The name Patrick Ulrick Day may come to you as a name for the above letters. At first it will require a bit of thinking to make up names for the letters you see, but in a short time names will come to you almost as fast as you can mentally record the letters.

Quizzes which you will find in newspapers, magazines and on television all help to stimulate the mind.

Crossword puzzles not only add new words to your vocabulary, but also stimulate your mind. As you continue to work them, you will note that words come to your mind much faster than they did when you first took up the pastime.

Speed-reading is good practice. There are several methods of speed-reading from which to choose. Reading faster also speeds your thinking which, of course, tends toward sharpening your mind.


In some of the earlier chapters you learned that you can actually instruct your Creative Mind to guide you in thought and action.

In connection with your mental exercises, be certain to use this faculty of the Creative Mind. Many people, when called upon to arrive at some solution which requires concentrated thinking, will immediately think: “Oh, I can’t do that.” This, of course, is a sure way to block the mental processes so that a logical solution will not be forthcoming.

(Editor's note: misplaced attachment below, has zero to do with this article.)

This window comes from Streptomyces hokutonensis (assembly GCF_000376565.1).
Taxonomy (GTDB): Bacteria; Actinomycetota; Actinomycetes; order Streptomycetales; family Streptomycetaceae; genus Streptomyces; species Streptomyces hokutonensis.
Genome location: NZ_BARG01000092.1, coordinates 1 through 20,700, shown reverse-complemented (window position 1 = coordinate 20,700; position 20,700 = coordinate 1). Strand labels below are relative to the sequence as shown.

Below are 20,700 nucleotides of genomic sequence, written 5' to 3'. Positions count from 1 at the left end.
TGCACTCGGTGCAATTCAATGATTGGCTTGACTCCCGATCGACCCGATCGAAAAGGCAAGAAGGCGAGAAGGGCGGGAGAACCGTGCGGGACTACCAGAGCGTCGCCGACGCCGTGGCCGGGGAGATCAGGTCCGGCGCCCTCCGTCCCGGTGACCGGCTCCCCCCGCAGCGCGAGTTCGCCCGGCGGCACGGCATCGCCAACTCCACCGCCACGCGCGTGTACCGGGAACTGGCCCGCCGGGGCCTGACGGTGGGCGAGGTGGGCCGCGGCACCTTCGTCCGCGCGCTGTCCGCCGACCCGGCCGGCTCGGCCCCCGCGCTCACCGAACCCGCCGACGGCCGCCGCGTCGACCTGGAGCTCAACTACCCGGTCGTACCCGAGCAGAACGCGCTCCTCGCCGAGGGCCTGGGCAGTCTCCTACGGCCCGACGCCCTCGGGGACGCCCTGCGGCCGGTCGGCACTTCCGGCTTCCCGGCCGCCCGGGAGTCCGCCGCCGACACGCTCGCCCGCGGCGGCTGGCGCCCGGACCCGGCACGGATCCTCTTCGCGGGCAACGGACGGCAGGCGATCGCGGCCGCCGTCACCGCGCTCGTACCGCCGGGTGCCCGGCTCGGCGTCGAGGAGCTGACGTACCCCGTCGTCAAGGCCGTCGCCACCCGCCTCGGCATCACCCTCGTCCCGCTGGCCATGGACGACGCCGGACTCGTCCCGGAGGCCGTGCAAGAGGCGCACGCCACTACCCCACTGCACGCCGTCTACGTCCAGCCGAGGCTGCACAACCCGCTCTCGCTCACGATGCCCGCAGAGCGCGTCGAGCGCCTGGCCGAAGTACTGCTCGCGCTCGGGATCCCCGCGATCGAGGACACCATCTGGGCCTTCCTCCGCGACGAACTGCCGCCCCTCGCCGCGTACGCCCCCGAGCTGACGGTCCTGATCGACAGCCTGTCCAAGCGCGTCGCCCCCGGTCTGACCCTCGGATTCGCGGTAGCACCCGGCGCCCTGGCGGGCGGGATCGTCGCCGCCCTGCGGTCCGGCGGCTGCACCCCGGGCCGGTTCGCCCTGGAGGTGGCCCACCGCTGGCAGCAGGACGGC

As you proceed with your mental exercises, build on the thought that they are easy for you and that from them you will gain great good.

Develop an awareness that your mind is becoming more alert day by day. It will be interesting—and enjoyable—to discover that your mind is becoming more alert.


When a child, did you ever play with a magnifying glass, using it to focus the rays of the sun on a given object so that enough heat would be generated to cause a flame? You can do the same with mind. When you learn to focus your thoughts—without interference—on a specific objective, it is astounding how much mental power you will bring into being.

You can develop the powers of mental concentration through practice, and the more you practice, the more fruitful will be the results.

A simple exercise is to see how long you can keep your thoughts on a single object. For example, place a book on a table, sit near it, and see if you can keep your mind focused on it for five minutes. It sounds easy, but it takes practice. You can think about any phase of the book you wish: the title, the jacket design, the nature of the contents. You can think about the printing and binding of the book. If you are interested in merchandising, think about the method used in advertising and selling it. But keep your mind on some phase of the book.

After you have finished your period of concentration, take a sheet of paper and write a brief essay on the book. Do the same following every period of concentration. After a few weeks, compare these essays and note the improvement. You will not only be improving your powers of observation, but also adding to your ability to express yourself. It is not necessary to take a book each time. Change to any item convenient to you: the television set, a lamp, your hat, etc.

One man, dubbed a “scatterbrain” by his friends, became known as a man with a very keen mind after a few weeks of these exercises.


Below, you find several questions relating to possible objectives. They may be thought of as imaginary in the beginning, perhaps, because you may have thought you could never attain any of them.